She turned just in time to see Mikey yank away the ratroach bearing down on her, swinging it into a wall by its tail. "Donnie!" she yelled, and ran as hard as she could, trusting Mikey to keep her path clear. She passed him, and then it was Raph keeping the creatures off her tail. She was halfway to Leo before she felt something wrap her ankle, tripping her up hard. She went down to her knees, and threw the extinguisher as hard as she could. Leo caught it, and didn't hesitate before throwing it over to Donnie. Their resident genius stared at it, bewilderment plain in his expression.
She yanked her foot free of the ratroach antennae holding it and kicked the ratroach back onto the track, hoping that her boot was thick enough to protect her foot from the slime. "Monoammonium phosphate!" she shouted.
He stared at her, and a gap-toothed grin blossomed across his face. "You are so cool!" he crowed. Hauling his arm back, he looked over his shoulder. "Leo! Pull!"
Donnie launched the fire extinguisher toward the end of the tunnel. Leo reached into his belt, and just before the fire extinguisher reached the queen, three shuriken thudded into it with deadly accuracy. The fire extinguisher exploded, drenching the queen in white foam, which began to bubble and froth as soon as it contacted the slime covering the creature and her offspring.
If April had thought the queen's screams were bad before, they were nothing compared to now. April covered her head as bricks began to fall from the ceiling, sure that if the sound were to continue any longer, her brain was going to liquefy and come out her ears.
Abruptly, the ratroaches stopped their attack and swarmed toward their mother. Donnie was in the midst of them, drawing another one of the bottle devices out of his bag as he did so. As he neared the queen, a massive antennae whipped out from her side, seizing him around the waist and lifting him from his feet. He cried out as the queen flung him back down the platform toward the others, but the incendiary was no longer in his hand. Donnie collided with Leo and raised his head, his frantic eyes locking with April's.
The ratroaches reached the queen, swarming over her until she was a writhing, glowing mass of bodies. Which suddenly began to swell.
April whirled, pelting back down the platform, not sure where she was headed, so long as it was away. A distant part of her mind boggled at the absurdity of trying to outrun an explosion, but she couldn't just stand there and let it take her. Maybe if she could reach the tunnel—
Something hard seized her ankle and yanked her off her feet. She plunged off the platform toward the tracks, striking out with her fists, determined not to let some stupid errant ratroach take her down now.
An arm like steel wrapped around her, locking her arms to her sides, and dragged her into an alcove underneath the platform so fast it left her breathless. Dazed, April found herself on her knees, pinned against Raph's chest with her face pressed against the hard surface of his plastron. His other hand came up to cradle the back of her head as he curled himself around her, covering her with as much of his body as he could as he knelt between her and the explosion. A second later, her breath was driven from her as Mikey slammed into her other side, wrapping his arms around both April and Raph, wedging her in between them.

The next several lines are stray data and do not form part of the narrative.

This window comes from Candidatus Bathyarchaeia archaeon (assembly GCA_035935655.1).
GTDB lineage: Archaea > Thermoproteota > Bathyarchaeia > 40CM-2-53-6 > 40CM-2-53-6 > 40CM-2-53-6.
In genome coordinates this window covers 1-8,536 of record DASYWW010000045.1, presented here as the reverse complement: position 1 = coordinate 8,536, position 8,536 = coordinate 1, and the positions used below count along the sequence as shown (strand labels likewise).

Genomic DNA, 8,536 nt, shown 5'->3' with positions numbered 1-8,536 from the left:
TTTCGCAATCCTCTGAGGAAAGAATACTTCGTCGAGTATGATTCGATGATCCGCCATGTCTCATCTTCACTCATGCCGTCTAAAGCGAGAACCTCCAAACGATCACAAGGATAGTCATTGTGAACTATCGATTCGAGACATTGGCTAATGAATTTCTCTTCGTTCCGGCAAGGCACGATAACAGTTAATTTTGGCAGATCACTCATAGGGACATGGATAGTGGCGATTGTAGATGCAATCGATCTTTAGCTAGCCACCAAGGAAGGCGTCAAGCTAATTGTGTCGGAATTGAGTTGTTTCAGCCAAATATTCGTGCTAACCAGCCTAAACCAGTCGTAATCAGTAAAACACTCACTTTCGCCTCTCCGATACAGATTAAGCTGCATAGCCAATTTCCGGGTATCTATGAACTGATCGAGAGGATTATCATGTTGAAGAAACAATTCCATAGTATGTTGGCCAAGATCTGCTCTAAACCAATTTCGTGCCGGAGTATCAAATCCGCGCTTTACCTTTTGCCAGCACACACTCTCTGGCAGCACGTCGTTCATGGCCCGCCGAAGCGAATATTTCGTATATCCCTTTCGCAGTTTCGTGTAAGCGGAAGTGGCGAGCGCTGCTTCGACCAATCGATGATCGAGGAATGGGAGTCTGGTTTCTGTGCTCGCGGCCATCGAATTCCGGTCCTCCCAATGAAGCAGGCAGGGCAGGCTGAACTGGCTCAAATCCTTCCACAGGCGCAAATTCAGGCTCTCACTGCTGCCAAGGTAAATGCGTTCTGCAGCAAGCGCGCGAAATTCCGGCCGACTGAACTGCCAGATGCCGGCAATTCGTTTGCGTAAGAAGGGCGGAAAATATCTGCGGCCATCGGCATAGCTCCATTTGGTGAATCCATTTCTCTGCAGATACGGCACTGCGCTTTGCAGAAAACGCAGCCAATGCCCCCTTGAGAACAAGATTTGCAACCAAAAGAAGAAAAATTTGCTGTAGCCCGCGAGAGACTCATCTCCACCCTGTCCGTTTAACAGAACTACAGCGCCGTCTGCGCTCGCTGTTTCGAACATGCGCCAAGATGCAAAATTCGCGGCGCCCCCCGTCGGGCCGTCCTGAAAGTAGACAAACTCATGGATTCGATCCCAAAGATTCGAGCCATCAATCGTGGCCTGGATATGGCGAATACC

And then April was aware of nothing at all as the conflagration reached them and the world dissolved into a wall of fire and light.
Leo groaned into the darkness. Everything hurt. Even his shell hurt. He shifted, reassured by the weight in his arms that he'd succeeded in dragging Donnie into the mezzanine, out of the direct path of the blast. It had still been enough to throw them into the wall. Working by feel, he managed to find Donnie's bag and dig out one of the few remaining flares. At least, he hoped it was a flare. Praying that he wasn't about to blow them both up, he lit it and examined the still form of his brother.
He looked okay. He was in one piece, at least. Leo grabbed his shoulder and shook it. "Donnie. Donnie, wake up."
Donnie moaned and blinked up at Leo. "Are we dead?"
"I don't think dead would feel this terrible," Leo said, half smiling.
Leo froze suddenly, looking around the room. "Raph?" He was on his feet then, Donnie a step behind them as they pounded down the stairs toward the platform. "Mikey?" Ankle-deep goo covered the floor, hindering them as they struggled toward the last place they had seen the others.
"April!" Donnie's voice contained an edge of hysteria. The platform was empty.
Then, an aggravated voice came from the darkness below. "Jeez, you two, stop screaming. You're worse than that queen thing."
Leo let out a breath as Raph vaulted over the side of the platform, Mikey following close behind. Both of their shells were plastered with ratroach goo, though their fronts were still clean. Donnie pushed past Leo. "Is April—"
"I'm fine!" Raph and Mikey leaned down, catching April's hands and pulling her up to the platform. She looked down at her feet and grimaced as she sank into the goo. "These boots are ruined, but I'm okay." As Leo and Donnie reached them, she grinned at Donnie. "Mendeleev," she said, and held up her uninjured fist.
Beaming, Donnie bumped it, and both of them made an explosion with their fingers. Without warning, Donnie seized her, pinning her arms to her sides as he lifted her off her feet and hugged her for all he was worth. "I'm so glad you're okay," he breathed, pressing his cheek against the top of her head. Then, realizing that the others were staring at him, he set her down quickly and coughed, raising his hand to scratch the back of his head. "I mean, we're glad."
Leo hooked a hand into his belt. "I've gotta admit it, April, that wasn't bad."